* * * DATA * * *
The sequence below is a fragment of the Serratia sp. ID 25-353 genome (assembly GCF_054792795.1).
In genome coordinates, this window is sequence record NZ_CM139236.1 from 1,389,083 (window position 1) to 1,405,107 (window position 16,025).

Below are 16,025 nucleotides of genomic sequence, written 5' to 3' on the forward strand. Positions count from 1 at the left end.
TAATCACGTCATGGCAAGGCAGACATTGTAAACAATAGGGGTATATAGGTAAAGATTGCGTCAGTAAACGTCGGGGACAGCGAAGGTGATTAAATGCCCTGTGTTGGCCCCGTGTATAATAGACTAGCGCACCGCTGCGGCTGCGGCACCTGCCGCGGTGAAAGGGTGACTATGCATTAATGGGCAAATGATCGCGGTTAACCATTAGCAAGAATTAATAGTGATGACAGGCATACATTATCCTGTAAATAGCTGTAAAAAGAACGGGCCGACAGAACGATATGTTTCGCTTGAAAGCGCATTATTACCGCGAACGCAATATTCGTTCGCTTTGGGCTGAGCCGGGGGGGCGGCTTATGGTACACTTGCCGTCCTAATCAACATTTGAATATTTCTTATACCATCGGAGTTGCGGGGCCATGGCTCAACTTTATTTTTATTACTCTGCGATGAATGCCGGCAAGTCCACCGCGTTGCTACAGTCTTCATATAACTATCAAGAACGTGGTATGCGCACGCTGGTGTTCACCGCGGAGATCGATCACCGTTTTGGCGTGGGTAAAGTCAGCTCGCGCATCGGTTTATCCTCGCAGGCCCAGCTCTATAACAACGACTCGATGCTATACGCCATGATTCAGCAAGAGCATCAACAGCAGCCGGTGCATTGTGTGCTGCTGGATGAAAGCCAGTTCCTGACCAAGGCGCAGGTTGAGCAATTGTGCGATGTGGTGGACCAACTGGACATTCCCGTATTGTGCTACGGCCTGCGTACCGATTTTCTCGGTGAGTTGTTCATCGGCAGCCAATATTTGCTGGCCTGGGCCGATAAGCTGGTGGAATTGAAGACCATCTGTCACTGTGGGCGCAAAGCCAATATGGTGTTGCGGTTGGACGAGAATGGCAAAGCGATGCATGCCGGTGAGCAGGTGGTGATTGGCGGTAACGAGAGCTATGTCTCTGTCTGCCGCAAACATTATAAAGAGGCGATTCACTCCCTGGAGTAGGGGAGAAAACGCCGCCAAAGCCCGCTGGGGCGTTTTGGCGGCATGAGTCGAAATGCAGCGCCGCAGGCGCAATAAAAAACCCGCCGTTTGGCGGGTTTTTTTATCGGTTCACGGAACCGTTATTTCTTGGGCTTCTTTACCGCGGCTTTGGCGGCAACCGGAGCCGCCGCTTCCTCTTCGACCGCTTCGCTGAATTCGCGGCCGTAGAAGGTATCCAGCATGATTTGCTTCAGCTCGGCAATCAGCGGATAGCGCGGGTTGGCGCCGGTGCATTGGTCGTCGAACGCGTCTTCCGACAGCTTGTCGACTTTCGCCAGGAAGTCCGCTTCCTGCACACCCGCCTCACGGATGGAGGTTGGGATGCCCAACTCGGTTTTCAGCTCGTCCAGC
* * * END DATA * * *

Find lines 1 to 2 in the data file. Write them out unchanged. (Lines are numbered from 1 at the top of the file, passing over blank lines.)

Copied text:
The sequence below is a fragment of the Serratia sp. ID 25-353 genome (assembly GCF_054792795.1).
In genome coordinates, this window is sequence record NZ_CM139236.1 from 1,389,083 (window position 1) to 1,405,107 (window position 16,025).